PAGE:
Preprints
https://doi.org/10.5194/amt-2022-157
https://doi.org/10.5194/amt-2022-157
 
16 May 2022
16 May 2022
Status: this preprint is currently under review for the journal AMT.

Comparison of Two Photolytic Calibration Methods for Nitrous Acid

Andrew Lindsay and Ezra Wood Andrew Lindsay and Ezra Wood
  • Department of Chemistry, Drexel University, Philadelphia, PA, USA

Abstract. Nitrous acid (HONO) plays an important role in tropospheric oxidation chemistry as it is a precursor to the hydroxyl radical. Measurements of HONO have been historically difficult due to instrument interferences and difficulties in sampling and calibration. The traditional calibration method involves generation of HONO by reacting hydrogen chloride vapor with sodium nitrite followed by quantification by various methods (e.g., conversion of HONO to nitric oxide (NO) followed by chemiluminescence detection). Alternatively, HONO can be generated photolytically in the gas-phase by reacting NO with OH radicals generated by H2O photolysis. In this work, we describe and compare two photolytic HONO calibration methods that were used to calibrate an iodide adduct chemical ionization mass spectrometer (CIMS). Both methods are based on the water vapor photolysis method commonly used for OH and HO2 calibrations. The first method is an adaptation of the common chemical actinometry HOx calibration method, in which HONO is calculated based on quantified values for [O3], [H2O], [O2], and the absorption cross sections for H2O and O2 at 184.9 nm. In the second, novel method the HONO concentration is simply determined based on the simultaneous measurements of NO2 formed by the reaction of NO with HO2 from the H2O photolysis. This second, novel approach generally has an improved (lower) calibration uncertainty and is simpler to apply. Calibration uncertainties are typically 30 to 36 % (2σ) for the actinometric method and as low as 9 % (2σ) for the NO2 proxy method, limited by the uncertainty of the NO2 measurements.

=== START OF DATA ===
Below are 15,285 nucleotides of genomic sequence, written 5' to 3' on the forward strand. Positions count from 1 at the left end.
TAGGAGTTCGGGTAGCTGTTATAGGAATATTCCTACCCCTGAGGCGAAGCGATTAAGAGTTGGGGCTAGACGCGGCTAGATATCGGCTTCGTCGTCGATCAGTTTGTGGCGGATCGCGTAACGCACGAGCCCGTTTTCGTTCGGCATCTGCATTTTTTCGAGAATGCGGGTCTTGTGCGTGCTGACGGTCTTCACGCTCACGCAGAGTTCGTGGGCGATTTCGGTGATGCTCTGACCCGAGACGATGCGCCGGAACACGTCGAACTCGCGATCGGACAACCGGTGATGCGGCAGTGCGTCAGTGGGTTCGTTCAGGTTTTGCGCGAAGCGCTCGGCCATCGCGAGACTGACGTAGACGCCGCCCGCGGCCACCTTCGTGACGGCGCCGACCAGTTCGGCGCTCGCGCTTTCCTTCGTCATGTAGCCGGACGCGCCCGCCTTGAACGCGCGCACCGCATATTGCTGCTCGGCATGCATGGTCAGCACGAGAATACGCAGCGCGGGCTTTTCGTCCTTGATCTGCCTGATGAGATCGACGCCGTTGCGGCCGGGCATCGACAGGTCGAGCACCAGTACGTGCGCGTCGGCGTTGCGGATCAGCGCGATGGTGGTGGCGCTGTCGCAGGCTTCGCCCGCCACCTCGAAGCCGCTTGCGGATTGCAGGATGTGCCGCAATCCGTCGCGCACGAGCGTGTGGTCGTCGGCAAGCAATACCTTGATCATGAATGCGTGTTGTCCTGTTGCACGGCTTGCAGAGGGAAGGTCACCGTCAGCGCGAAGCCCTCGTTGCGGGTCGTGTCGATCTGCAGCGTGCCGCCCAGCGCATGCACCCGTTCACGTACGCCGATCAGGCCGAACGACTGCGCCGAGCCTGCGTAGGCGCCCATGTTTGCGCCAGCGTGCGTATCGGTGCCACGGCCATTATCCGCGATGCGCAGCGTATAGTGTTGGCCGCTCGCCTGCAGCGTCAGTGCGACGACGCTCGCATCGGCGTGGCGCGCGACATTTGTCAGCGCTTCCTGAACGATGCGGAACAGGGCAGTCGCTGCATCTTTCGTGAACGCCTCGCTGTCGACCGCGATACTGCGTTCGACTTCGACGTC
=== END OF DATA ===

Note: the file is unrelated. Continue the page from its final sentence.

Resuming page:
Andrew Lindsay and Ezra Wood

Status: final response (author comments only)

Comment types: AC – author | RC – referee | CC – community | EC – editor | CEC – chief editor | : Report abuse
  • RC1: 'Comment on amt-2022-157', Anonymous Referee #1, 06 Jun 2022
  • RC2: 'Comment on amt-2022-157', Anonymous Referee #2, 06 Jun 2022
  • RC3: 'Comment on amt-2022-157', Anonymous Referee #3, 09 Jun 2022
  • CC1: 'Comment on amt-2022-157', Jörg Kleffmann, 09 Jun 2022

Andrew Lindsay and Ezra Wood

Andrew Lindsay and Ezra Wood

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Short summary
Nitrous acid (HONO) is an important source of the main atmospheric oxidant – the hydroxyl radical (OH). Advances in nitrous acid measurement techniques and calibration methods therefore improve our understanding of atmospheric oxidation processes. In this manuscript, we present two calibration methods based on photo-dissociating water vapor. These calibration methods are useful alternatives to conventional calibrations that involve a reacting hydrogen chloride vapor with sodium nitrite.